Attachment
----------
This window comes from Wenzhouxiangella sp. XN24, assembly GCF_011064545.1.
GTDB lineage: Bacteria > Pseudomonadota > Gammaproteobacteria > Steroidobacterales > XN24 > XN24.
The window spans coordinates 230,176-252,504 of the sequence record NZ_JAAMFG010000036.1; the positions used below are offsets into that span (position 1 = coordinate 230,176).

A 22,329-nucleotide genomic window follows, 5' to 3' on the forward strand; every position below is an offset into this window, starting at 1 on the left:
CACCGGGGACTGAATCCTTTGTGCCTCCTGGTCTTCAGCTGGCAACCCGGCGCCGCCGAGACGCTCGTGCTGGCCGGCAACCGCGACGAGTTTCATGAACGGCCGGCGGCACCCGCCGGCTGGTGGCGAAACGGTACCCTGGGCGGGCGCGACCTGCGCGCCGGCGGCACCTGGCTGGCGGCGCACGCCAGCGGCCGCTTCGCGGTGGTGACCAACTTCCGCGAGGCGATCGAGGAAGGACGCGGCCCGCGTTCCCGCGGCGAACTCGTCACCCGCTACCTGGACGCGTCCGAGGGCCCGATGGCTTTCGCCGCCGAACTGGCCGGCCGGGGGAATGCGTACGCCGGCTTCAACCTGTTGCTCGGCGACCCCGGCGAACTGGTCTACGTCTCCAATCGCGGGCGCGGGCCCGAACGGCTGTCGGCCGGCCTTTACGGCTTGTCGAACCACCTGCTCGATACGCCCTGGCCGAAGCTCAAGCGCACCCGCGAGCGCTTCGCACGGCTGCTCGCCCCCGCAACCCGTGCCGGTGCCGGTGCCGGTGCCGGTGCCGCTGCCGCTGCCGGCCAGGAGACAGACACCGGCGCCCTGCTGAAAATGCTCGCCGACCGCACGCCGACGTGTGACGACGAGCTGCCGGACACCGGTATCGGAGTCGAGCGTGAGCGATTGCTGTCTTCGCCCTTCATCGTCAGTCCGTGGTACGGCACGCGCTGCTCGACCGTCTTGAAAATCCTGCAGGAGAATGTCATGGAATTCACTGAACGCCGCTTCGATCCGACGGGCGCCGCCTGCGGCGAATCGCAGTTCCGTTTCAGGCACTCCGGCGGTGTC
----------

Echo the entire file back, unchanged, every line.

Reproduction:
This window comes from Wenzhouxiangella sp. XN24, assembly GCF_011064545.1.
GTDB lineage: Bacteria > Pseudomonadota > Gammaproteobacteria > Steroidobacterales > XN24 > XN24.
The window spans coordinates 230,176-252,504 of the sequence record NZ_JAAMFG010000036.1; the positions used below are offsets into that span (position 1 = coordinate 230,176).

A 22,329-nucleotide genomic window follows, 5' to 3' on the forward strand; every position below is an offset into this window, starting at 1 on the left:
CACCGGGGACTGAATCCTTTGTGCCTCCTGGTCTTCAGCTGGCAACCCGGCGCCGCCGAGACGCTCGTGCTGGCCGGCAACCGCGACGAGTTTCATGAACGGCCGGCGGCACCCGCCGGCTGGTGGCGAAACGGTACCCTGGGCGGGCGCGACCTGCGCGCCGGCGGCACCTGGCTGGCGGCGCACGCCAGCGGCCGCTTCGCGGTGGTGACCAACTTCCGCGAGGCGATCGAGGAAGGACGCGGCCCGCGTTCCCGCGGCGAACTCGTCACCCGCTACCTGGACGCGTCCGAGGGCCCGATGGCTTTCGCCGCCGAACTGGCCGGCCGGGGGAATGCGTACGCCGGCTTCAACCTGTTGCTCGGCGACCCCGGCGAACTGGTCTACGTCTCCAATCGCGGGCGCGGGCCCGAACGGCTGTCGGCCGGCCTTTACGGCTTGTCGAACCACCTGCTCGATACGCCCTGGCCGAAGCTCAAGCGCACCCGCGAGCGCTTCGCACGGCTGCTCGCCCCCGCAACCCGTGCCGGTGCCGGTGCCGGTGCCGGTGCCGCTGCCGCTGCCGGCCAGGAGACAGACACCGGCGCCCTGCTGAAAATGCTCGCCGACCGCACGCCGACGTGTGACGACGAGCTGCCGGACACCGGTATCGGAGTCGAGCGTGAGCGATTGCTGTCTTCGCCCTTCATCGTCAGTCCGTGGTACGGCACGCGCTGCTCGACCGTCTTGAAAATCCTGCAGGAGAATGTCATGGAATTCACTGAACGCCGCTTCGATCCGACGGGCGCCGCCTGCGGCGAATCGCAGTTCCGTTTCAGGCACTCCGGCGGTGTC